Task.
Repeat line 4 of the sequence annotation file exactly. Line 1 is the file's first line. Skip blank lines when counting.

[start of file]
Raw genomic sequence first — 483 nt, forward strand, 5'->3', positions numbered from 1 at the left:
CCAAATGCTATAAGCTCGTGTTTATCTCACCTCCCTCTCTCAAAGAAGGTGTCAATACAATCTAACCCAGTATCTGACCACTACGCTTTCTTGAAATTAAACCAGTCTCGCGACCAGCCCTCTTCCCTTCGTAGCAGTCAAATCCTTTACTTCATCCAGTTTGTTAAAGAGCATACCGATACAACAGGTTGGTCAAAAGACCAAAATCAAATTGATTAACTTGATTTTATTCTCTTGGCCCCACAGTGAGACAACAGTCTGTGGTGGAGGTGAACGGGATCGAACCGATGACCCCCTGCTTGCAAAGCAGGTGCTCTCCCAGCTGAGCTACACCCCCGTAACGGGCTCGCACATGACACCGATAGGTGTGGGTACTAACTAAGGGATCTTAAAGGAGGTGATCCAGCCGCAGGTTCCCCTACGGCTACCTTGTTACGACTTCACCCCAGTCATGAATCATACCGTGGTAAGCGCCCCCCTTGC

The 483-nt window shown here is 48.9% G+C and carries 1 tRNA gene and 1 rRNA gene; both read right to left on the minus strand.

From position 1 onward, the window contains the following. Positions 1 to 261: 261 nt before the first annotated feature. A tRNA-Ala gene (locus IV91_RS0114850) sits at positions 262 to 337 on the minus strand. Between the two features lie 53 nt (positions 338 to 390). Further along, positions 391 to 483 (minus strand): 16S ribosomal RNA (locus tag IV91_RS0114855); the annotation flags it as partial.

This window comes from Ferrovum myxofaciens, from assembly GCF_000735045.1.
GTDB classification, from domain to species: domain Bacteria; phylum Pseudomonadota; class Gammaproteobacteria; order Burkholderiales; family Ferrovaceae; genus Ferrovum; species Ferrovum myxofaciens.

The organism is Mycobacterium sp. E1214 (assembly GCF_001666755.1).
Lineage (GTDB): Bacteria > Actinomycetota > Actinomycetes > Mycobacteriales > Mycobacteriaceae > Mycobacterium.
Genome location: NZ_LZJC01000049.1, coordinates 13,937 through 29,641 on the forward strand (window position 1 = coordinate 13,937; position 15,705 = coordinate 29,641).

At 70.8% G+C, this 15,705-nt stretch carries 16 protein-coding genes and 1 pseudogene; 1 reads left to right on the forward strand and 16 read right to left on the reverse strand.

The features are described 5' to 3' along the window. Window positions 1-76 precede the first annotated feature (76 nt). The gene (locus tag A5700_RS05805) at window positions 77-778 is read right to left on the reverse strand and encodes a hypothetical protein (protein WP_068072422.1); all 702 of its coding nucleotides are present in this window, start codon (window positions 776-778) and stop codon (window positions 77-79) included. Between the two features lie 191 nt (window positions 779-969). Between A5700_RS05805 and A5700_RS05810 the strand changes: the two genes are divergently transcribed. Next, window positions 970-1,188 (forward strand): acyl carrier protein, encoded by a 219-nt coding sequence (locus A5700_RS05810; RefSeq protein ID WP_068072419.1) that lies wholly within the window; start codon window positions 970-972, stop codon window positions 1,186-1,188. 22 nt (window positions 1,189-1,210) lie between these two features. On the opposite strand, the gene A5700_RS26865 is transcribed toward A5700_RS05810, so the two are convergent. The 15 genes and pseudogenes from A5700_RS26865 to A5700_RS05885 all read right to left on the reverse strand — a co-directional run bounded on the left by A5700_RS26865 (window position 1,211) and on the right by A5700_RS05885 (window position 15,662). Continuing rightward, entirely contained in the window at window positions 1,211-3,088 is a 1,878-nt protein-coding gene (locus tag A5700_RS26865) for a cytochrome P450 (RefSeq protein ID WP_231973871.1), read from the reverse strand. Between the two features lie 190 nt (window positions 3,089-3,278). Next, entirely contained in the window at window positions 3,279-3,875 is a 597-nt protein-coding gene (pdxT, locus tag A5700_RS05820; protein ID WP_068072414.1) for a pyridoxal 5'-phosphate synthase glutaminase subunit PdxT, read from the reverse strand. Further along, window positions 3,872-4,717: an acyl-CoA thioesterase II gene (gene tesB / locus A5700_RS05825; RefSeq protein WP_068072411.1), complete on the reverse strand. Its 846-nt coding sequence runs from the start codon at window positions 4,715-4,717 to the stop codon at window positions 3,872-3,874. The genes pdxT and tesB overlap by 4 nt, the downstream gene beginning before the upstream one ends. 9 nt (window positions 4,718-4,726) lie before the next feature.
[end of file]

From position 1 onward, the window contains the following. Positions 1 to 261: 261 nt before the first annotated feature. A tRNA-Ala gene (locus IV91_RS0114850) sits at positions 262 to 337 on the minus strand. Between the two features lie 53 nt (positions 338 to 390). Further along, positions 391 to 483 (minus strand): 16S ribosomal RNA (locus tag IV91_RS0114855); the annotation flags it as partial.